Our Book Of The Month for July is A Gentleman In Moscow by Amor Towles. For our online Book Clubbers we have some questions around the book for you to get involved with. Either answer below or use as discussion points at your next Book Club. Happy Book Clubbing!
“On 21 June 1922, Count Alexander Rostov – recipient of the Order of Saint Andrew, member of the Jockey Club, Master of the Hunt – is escorted out of the Kremlin, across Red Square and through the elegant revolving doors of the Hotel Metropol.
Deemed an unrepentant aristocrat by a Bolshevik tribunal, the Count has been sentenced to house arrest indefinitely. But instead of his usual suite, he must now live in an attic room while Russia undergoes decades of tumultuous upheaval.
Can a life without luxury be the richest of all?”
The following are written with the presumption you have read A Gentleman In Moscow. If you haven’t, bookmark the post for now so you can come back and answer the questions later.
- The book is set during a tumultuous period of Russian history, yet often reads as though it is a love letter to Russia – it’s food, it’s culture, it’s people. Do you agree? What is your favourite thing to have come out of Russia?
- How did you react when you found out the Count did not write the poem for which he was placed under house arrest? Do you agree with his sentiments that it saved him?
- At page 15, Towles makes the decision to introduce footnotes in to the story, non more so evident than the one starting on page 100 that spreads to several pages. Did you like these additions? Or did they break the flow of the story for you?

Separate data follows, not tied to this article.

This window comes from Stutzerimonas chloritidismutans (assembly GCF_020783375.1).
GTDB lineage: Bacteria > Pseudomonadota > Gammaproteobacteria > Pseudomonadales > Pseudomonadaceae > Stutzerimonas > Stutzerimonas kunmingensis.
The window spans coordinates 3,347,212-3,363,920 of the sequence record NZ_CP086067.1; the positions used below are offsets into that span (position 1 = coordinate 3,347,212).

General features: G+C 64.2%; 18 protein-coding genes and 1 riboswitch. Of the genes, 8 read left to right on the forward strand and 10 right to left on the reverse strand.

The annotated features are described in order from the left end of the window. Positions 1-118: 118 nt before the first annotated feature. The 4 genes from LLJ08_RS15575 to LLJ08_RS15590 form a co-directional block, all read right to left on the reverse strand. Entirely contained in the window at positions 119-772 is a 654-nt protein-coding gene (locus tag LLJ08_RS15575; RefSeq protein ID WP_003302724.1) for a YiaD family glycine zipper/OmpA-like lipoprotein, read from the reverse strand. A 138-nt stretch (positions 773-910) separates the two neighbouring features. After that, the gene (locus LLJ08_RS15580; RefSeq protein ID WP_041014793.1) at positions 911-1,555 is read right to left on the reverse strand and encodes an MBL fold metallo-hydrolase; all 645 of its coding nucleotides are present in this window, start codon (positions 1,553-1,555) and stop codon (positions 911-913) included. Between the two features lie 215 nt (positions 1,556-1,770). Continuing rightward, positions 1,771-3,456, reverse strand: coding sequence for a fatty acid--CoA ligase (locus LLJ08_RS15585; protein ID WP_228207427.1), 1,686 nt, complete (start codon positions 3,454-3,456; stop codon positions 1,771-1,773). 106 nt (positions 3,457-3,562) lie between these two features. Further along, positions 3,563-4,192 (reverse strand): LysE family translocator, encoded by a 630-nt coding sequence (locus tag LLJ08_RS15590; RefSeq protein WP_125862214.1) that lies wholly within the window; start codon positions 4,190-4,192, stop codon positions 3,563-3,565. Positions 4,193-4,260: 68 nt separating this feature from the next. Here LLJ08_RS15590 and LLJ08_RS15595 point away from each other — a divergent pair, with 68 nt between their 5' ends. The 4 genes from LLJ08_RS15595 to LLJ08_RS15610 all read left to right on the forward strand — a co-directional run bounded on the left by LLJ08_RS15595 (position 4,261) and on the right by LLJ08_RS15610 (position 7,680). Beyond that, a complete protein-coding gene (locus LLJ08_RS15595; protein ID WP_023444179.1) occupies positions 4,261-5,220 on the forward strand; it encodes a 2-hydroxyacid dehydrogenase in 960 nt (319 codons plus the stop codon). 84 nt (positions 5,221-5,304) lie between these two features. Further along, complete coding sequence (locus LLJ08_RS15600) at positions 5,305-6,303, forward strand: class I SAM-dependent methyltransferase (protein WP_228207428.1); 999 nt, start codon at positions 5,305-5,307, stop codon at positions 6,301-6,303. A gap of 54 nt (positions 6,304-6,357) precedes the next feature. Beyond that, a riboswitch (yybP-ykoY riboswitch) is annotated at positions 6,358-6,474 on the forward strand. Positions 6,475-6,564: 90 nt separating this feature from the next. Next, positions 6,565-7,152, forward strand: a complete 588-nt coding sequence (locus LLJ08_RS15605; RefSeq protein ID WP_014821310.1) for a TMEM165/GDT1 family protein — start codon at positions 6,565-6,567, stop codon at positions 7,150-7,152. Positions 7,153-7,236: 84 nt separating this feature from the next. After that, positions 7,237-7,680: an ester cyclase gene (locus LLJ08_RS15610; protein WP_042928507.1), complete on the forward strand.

- What page were you at when you realised all the chapters began with a word starting with A? (pg 278 for us!) Towles gives an excellent answer as to why they all begin with A here.
- How much did it help the Count to be placed under house arrest in somewhere like the Metropol? Would his outlook have been the same if he had been placed in a Country House somewhere in the middle of nowhere? How about in a modern hotel in today’s world with all its technology?
- The Count clearly loves the finer things in life, yet doesn’t seem remotely phased by his removal to the attic. Taking on a job as a waiter is also something your ‘ordinary’ Count would consider beneath him. Why is the Count never once embarrassed by his change of circumstances? Why does he take on the job as waiter?
Get Involved with A Gentleman In Moscow
Feel free to answer as many of the questions as you like, it’s not an all or nothing thing. Post your replies below, discuss with us on social media using @BookSocialUK, or pose some questions of your own. If you enjoyed answering our A Gentleman In Moscow questions, have a go at our last month’s Get Involved: Catherine Steadman’s, Something In The Water.
And make sure you come back on 27 July to read our #BigReview of A Gentleman In Moscow.